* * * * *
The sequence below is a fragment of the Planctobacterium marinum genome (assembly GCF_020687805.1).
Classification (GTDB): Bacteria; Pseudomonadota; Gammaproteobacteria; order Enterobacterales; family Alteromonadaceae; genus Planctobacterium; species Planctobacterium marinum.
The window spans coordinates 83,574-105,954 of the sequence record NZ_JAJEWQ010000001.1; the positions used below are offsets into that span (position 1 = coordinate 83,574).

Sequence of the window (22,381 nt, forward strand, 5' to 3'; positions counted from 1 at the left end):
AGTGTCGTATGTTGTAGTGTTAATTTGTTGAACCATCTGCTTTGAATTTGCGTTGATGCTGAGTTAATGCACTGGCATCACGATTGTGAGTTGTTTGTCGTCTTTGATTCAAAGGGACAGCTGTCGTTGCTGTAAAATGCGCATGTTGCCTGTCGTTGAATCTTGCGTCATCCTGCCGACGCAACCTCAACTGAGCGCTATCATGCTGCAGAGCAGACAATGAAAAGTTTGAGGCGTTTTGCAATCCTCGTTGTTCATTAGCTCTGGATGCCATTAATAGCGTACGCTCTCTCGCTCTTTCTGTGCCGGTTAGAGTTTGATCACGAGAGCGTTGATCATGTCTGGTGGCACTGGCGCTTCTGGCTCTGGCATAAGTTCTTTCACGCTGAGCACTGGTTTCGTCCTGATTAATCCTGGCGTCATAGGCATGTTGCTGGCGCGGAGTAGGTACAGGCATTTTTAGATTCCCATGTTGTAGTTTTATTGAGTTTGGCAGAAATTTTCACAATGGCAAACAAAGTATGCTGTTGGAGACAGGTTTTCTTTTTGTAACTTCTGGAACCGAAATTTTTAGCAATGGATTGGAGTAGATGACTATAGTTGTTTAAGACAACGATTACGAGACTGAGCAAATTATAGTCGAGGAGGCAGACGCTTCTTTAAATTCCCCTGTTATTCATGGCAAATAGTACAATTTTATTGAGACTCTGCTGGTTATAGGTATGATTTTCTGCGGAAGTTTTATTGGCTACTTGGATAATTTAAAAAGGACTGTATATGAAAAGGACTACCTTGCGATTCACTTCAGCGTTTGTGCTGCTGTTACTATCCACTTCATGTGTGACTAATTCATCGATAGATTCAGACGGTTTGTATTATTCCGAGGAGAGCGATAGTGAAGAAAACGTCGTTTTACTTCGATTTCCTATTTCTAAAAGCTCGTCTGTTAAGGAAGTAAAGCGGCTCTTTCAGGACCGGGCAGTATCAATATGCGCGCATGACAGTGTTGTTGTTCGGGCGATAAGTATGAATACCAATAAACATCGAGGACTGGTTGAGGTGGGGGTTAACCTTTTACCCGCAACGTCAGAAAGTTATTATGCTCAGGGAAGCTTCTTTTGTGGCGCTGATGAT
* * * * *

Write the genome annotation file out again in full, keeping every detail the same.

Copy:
The sequence below is a fragment of the Planctobacterium marinum genome (assembly GCF_020687805.1).
Classification (GTDB): Bacteria; Pseudomonadota; Gammaproteobacteria; order Enterobacterales; family Alteromonadaceae; genus Planctobacterium; species Planctobacterium marinum.
The window spans coordinates 83,574-105,954 of the sequence record NZ_JAJEWQ010000001.1; the positions used below are offsets into that span (position 1 = coordinate 83,574).

Sequence of the window (22,381 nt, forward strand, 5' to 3'; positions counted from 1 at the left end):
AGTGTCGTATGTTGTAGTGTTAATTTGTTGAACCATCTGCTTTGAATTTGCGTTGATGCTGAGTTAATGCACTGGCATCACGATTGTGAGTTGTTTGTCGTCTTTGATTCAAAGGGACAGCTGTCGTTGCTGTAAAATGCGCATGTTGCCTGTCGTTGAATCTTGCGTCATCCTGCCGACGCAACCTCAACTGAGCGCTATCATGCTGCAGAGCAGACAATGAAAAGTTTGAGGCGTTTTGCAATCCTCGTTGTTCATTAGCTCTGGATGCCATTAATAGCGTACGCTCTCTCGCTCTTTCTGTGCCGGTTAGAGTTTGATCACGAGAGCGTTGATCATGTCTGGTGGCACTGGCGCTTCTGGCTCTGGCATAAGTTCTTTCACGCTGAGCACTGGTTTCGTCCTGATTAATCCTGGCGTCATAGGCATGTTGCTGGCGCGGAGTAGGTACAGGCATTTTTAGATTCCCATGTTGTAGTTTTATTGAGTTTGGCAGAAATTTTCACAATGGCAAACAAAGTATGCTGTTGGAGACAGGTTTTCTTTTTGTAACTTCTGGAACCGAAATTTTTAGCAATGGATTGGAGTAGATGACTATAGTTGTTTAAGACAACGATTACGAGACTGAGCAAATTATAGTCGAGGAGGCAGACGCTTCTTTAAATTCCCCTGTTATTCATGGCAAATAGTACAATTTTATTGAGACTCTGCTGGTTATAGGTATGATTTTCTGCGGAAGTTTTATTGGCTACTTGGATAATTTAAAAAGGACTGTATATGAAAAGGACTACCTTGCGATTCACTTCAGCGTTTGTGCTGCTGTTACTATCCACTTCATGTGTGACTAATTCATCGATAGATTCAGACGGTTTGTATTATTCCGAGGAGAGCGATAGTGAAGAAAACGTCGTTTTACTTCGATTTCCTATTTCTAAAAGCTCGTCTGTTAAGGAAGTAAAGCGGCTCTTTCAGGACCGGGCAGTATCAATATGCGCGCATGACAGTGTTGTTGTTCGGGCGATAAGTATGAATACCAATAAACATCGAGGACTGGTTGAGGTGGGGGTTAACCTTTTACCCGCAACGTCAGAAAGTTATTATGCTCAGGGAAGCTTCTTTTGTGGCGCTGATGAT